Getting older doesn't always mean you'll have to rely completely on others to help you get by. These days, there are countless options for late-in-life care, ranging from completely independent living to assisted living and full-time care. Furthermore, even if you do need help late in life, that doesn't mean you'll have to rely on impersonal care from strangers. In fact, for those who receive in-home help, 70 percent of the care comes from family and friends [source: Agich].
While it's true that aging does bring with it some physical and psychological changes that can affect your ability and desire to have sex, your sex drive won't disappear entirely as you get older.
Most people experience reduced levels of testosterone as they age. (Testosterone is what gives you your sex drive). However, according to the Mayo Clinic, "most aging men and women produce enough testosterone to maintain their interest in sex."
A survey conducted by the National Council on the Aging found that almost half of people over the age of 60 were having regular sex. What's more, 39 percent wished they were having more sex and 43 percent said that sex is just as good, if not better, than it was when they were younger [source: Leary]. So think about those numbers the next time you worry your sex drive will wane with age.
For more myths about aging, move on to the next page.
Science and medicine is allowing us to live longer and longer. Learn when average life expectancy will hit triple digits at HowStuffWorks.
- Agich, George J. "Dependence and Autonomy in Old Age: An Ethical Framework for Long-Term Care." Cambridge University Press. 2003. (May 11, 2011)http://personal.bgsu.edu/~agichg/Articles/IntroCUP.pdf
- Alzheimer's Association. "2011 Alzheimer's Disease Facts and Figures." Alzheimer's & Dementia. 2011. (May 3, 2011)http://www.alz.org/downloads/Facts_Figures_2011.pdf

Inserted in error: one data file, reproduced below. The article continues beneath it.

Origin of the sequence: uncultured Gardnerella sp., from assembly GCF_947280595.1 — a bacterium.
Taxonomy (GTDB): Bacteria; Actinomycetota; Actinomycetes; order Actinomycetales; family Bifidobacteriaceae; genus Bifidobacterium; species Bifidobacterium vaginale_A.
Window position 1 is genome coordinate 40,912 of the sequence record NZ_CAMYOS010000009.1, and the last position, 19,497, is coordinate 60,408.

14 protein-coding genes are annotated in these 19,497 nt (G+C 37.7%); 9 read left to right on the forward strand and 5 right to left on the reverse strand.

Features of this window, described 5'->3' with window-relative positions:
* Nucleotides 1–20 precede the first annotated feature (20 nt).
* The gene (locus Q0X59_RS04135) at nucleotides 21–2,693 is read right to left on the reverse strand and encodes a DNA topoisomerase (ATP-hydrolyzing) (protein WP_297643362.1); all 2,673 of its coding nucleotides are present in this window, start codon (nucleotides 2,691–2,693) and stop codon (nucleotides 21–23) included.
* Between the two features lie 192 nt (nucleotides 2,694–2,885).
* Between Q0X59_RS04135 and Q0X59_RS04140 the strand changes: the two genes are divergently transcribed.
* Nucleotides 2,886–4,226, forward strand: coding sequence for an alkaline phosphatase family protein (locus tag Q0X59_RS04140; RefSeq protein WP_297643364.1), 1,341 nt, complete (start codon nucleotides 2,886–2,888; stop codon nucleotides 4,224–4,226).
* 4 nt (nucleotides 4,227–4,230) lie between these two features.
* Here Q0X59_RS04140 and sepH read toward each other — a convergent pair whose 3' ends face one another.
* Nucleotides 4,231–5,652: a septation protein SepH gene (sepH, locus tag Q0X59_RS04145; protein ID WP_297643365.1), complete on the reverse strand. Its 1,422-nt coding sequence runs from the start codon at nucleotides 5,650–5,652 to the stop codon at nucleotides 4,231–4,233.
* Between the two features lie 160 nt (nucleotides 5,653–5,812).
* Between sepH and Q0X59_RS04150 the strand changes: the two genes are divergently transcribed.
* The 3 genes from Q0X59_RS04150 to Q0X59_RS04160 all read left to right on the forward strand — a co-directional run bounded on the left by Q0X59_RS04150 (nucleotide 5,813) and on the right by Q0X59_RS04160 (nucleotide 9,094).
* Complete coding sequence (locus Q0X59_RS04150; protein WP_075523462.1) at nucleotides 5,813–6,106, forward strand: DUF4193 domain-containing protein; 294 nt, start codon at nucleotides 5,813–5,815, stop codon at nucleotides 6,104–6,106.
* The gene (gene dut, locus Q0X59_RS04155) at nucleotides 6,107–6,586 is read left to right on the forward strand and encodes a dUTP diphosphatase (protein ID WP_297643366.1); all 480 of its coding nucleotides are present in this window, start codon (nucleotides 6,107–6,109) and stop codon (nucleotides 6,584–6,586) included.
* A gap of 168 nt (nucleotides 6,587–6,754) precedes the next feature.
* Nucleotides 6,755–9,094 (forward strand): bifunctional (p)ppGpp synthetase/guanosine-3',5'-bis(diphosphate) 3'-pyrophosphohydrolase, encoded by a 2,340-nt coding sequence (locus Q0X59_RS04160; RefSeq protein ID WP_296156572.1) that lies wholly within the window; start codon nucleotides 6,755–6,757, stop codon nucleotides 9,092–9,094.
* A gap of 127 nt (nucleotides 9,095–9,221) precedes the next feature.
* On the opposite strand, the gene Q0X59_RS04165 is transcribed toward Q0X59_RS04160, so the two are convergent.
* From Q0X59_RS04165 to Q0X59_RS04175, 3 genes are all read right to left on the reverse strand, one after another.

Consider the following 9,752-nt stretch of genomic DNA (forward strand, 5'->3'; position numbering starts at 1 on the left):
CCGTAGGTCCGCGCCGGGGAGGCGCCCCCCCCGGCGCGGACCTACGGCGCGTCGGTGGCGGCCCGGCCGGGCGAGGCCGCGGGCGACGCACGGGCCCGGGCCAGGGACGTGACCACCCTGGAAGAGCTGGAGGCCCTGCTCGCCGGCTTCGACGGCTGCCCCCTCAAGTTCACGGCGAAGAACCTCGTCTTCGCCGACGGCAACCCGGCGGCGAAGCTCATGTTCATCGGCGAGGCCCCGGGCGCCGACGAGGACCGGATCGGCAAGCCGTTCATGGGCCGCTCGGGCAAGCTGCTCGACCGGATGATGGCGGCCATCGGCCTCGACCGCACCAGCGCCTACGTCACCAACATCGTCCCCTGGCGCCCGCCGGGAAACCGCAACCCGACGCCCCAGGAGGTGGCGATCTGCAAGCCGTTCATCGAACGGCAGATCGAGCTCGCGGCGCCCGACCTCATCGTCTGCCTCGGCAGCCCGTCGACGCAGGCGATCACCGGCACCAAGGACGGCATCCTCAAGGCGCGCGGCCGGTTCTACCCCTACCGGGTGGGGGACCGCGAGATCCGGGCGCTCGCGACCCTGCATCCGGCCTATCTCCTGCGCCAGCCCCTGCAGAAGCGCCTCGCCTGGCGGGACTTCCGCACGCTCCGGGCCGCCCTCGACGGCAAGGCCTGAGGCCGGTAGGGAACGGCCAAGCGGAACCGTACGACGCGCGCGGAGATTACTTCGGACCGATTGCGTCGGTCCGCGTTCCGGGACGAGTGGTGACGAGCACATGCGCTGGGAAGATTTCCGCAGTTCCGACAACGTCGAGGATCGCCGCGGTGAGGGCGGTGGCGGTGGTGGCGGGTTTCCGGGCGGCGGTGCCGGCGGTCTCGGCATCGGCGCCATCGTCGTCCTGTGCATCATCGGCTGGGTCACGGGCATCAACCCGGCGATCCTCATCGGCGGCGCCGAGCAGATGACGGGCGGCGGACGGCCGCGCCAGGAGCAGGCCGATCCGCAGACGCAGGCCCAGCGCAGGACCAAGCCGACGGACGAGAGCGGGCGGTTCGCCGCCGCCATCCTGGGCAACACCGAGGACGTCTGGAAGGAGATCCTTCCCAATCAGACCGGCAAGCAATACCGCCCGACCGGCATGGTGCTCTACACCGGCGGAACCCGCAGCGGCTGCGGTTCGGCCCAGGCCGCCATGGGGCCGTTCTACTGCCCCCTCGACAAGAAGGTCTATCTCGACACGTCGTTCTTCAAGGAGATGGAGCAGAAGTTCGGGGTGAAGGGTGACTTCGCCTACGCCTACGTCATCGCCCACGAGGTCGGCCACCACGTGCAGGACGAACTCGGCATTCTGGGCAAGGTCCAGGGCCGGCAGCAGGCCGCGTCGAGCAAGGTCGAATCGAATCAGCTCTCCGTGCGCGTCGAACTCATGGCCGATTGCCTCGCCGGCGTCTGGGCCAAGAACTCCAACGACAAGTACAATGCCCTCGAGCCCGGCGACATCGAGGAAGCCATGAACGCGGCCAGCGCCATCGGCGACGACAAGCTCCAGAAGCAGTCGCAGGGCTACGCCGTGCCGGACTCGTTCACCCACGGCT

- Jones, C. Jessie, and Debra J. Rose. "Physical Activity Instruction of Older Adults." Human Kinetics. 2005.
- King, Dana E. et al. "Turning Back the Clock: Adopting a Healthy Lifestyle in Middle Age." The American Journal of Medicine. April 20, 2007. (May 3, 2011)http://www.amjmed.com/article/S0002-9343%2806%2901185-5/fulltext
- Kotz, Deborah. "5 Common Myths About Aging." U.S. News & World Report. Feb. 20, 2009. (May 7, 2011)http://health.usnews.com/health-news/family-health/articles/2009/02/20/5-common-myths-about-aging
- Leary, Warren E. "Older People Enjoy Sex, Survey Says." The New York Times. Sept. 29, 1998. (May 3, 2011)http://www.nytimes.com/1998/09/29/science/older-people-enjoy-sex-survey-says.html
- Locher, Julie L. et al. "Effects of Age and Causal Attribution to Aging on Health-Related Behaviors Associated With Urinary Incontinence in Older Women." The Gerontologist. August 2002. (May 11, 2011)http://www.ncbi.nlm.nih.gov/pmc/articles/PMC2759979/
- Mayo Clinic. "Intimacy and aging: Tips for sexual health and happiness." CNN. Sept. 27, 2005. (May 3, 2011)http://www.cnn.com/HEALTH/library/HA/00035.html
- National Association For Continence. "What is Incontinence?" May 4, 2010. (May 4, 2011)http://www.nafc.org/bladder-bowel-health/
- New England Centenarian Study. "Why Study Centenarians? An Overview." Boston University School of Medicine. June 30, 2010. (May 3, 2011).http://www.bumc.bu.edu/centenarian/overview/
- Simmers, Louise. "Introduction to Health Science Technology." Cengage Learning. 2004.
- Snyderman, Nancy L. "Medical Myths That Can Kill You: And the 101 Truths That Will Save, Extend, and Improve Your Life." Random House Digital. 2008.
- Swanson, Patti C. Wooten. "Financial Caregiving Series for Adult Children of Aging Parents: Understanding Long-Term Care." University of California Agriculture and Natural Resources. December 2009. (May 11, 2011)http://ucanr.org/freepubs/docs/8382.pdf
- Zastrow, Charles, and Karen K. Kirst-Ashman. "Understanding Human Behavior and the Social Environment." Cengage Learning. 2007.